This week: Democrats pledge ‘sparks’ in Kavanaugh hearing
This week: Congress gets ball rolling on tax reform
Republicans are set to take their first legislative steps this week to advance tax reform, days after the clock ran out for plans to fulfill their pledge to repeal and replace ObamaCare.
The House is set to vote this week on a fiscal 2018 budget, which will pave the way for Republicans to pass tax reform by a simple majority and avoid a Democratic filibuster.
The House Budget Committee advanced the budget in July, but it lacked the votes to pass on the floor due to reluctance from conservative Freedom Caucus members to move forward without a tax reform blueprint.
House and Senate GOP leaders last week unveiled their tax reform framework crafted with the White House, which received widespread support from Freedom Caucus members.
"Our Republican budget balances within 10 years, provides for a strong national defense, eliminates burdensome regulations, and cracks down on waste, fraud, and abuse. Passing this budget will also enable tax reform, which is the key to economic growth and seeing that Americans take home more of their hard-earned dollars," House Majority Leader Kevin McCarthy (R-Calif.) said while announcing the vote.
The House budget would increase military spending and call for $203 billion in mandatory spending cuts, mostly to anti-poverty and agriculture programs, over the next decade.
The budget relies on certain assumptions in order to calculate that it will balance in 10 years, but none are guaranteed to actually happen. Economist say, for example, that it is unrealistic to assume that the economy will grow at an average rate of 2.6 percent over the next decade.
Sen. Mike Enzi (R-Wyo.), the chairman of the Senate Budget Committee, released his version of the fiscal year 2018 budget on Friday. The panel is expected to mark it up on Wednesday and Thursday, with a full Senate vote expected in mid-October.
The Senate GOP budget paves the way for $1.15 trillion in tax cuts. It excludes instructions for the Senate Health Committee, suggesting Republicans are punting on a large-scale repeal of the Affordable Care Act. But it does include a "reserve fund" in case a committee decides to tackle some elements of repeal, though lawmakers have appeared skeptical of linking health care and tax reform.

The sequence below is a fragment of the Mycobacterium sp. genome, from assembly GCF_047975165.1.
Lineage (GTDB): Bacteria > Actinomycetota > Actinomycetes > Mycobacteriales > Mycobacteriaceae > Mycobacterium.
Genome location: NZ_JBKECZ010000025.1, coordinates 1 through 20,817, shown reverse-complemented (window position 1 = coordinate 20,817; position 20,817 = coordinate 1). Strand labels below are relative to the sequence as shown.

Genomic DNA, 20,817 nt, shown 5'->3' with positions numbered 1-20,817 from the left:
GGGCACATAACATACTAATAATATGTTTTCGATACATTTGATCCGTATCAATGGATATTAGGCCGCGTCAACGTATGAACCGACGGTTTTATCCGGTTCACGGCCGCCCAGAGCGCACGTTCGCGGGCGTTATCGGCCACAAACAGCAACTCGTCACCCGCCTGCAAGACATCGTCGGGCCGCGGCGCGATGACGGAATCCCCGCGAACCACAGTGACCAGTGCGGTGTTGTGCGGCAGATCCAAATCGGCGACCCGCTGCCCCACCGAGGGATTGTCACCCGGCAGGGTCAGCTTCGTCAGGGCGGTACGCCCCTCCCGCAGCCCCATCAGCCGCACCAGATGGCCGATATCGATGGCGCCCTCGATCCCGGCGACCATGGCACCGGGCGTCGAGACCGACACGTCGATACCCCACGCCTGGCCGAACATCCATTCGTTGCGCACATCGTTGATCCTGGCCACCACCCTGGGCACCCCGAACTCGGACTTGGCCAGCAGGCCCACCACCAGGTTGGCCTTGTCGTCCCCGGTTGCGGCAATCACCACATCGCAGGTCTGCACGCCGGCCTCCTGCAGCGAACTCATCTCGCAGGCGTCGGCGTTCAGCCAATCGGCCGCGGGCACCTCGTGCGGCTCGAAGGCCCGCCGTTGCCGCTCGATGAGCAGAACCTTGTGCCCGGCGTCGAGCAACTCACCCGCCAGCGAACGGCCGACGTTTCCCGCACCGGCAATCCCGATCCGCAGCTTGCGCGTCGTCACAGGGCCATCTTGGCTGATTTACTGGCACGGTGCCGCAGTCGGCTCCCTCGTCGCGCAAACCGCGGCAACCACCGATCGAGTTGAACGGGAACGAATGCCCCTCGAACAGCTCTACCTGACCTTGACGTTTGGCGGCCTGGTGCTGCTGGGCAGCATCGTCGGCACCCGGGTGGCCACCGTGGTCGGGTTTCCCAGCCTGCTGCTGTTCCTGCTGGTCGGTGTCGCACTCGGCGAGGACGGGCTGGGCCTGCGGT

Some major differences between the House and Senate GOP budgets will have to be reconciled before tax reform can move forward.
The Senate budget would cut non-defense spending starting in 2019 and result in up to $106 billion by 2027. It would also only cut mandatory spending by $1 billion, compared to the House version's $203 billion.
For now, House Republicans agree on the need to get started on tax reform. Faced with a dearth of major legislative accomplishments after nine months with across-the-board control of government, GOP leaders are aiming for an ambitious timeline of finishing tax reform by the end of the year.
20-week abortion ban
The House will vote Tuesday on legislation, titled the "Pain-Capable Unborn Child Protection Act," that would ban abortion after 20 weeks.
The bill's consideration comes as anti-abortion groups fume over the GOP's failure to defund Planned Parenthood as part of an effort to repeal ObamaCare.
The vehicle originally envisioned by Republicans to repeal and replace the health care law under special budgetary rules that prevent a filibuster expired on Saturday, the end of the fiscal year.
Advocacy groups opposed to abortion now want the measure that the GOP is using for tax reform for the next fiscal year in order to defund Planned Parenthood.
In the meantime, the House will consider the 20-week abortion ban that is again expected to be blocked by Senate Democrats like it was in 2015.
The bill, sponsored by Rep. Trent Franks (R-Ariz.), would make performing or attempting an abortion after 20 weeks of pregnancy punishable by a fine, up to five years in prison, or both. It contains exceptions for rape, incest or if the woman's life is in danger.
It is expected to pass largely along party lines. In the 2015 vote, only four Democrats and four Republicans defected from their parties.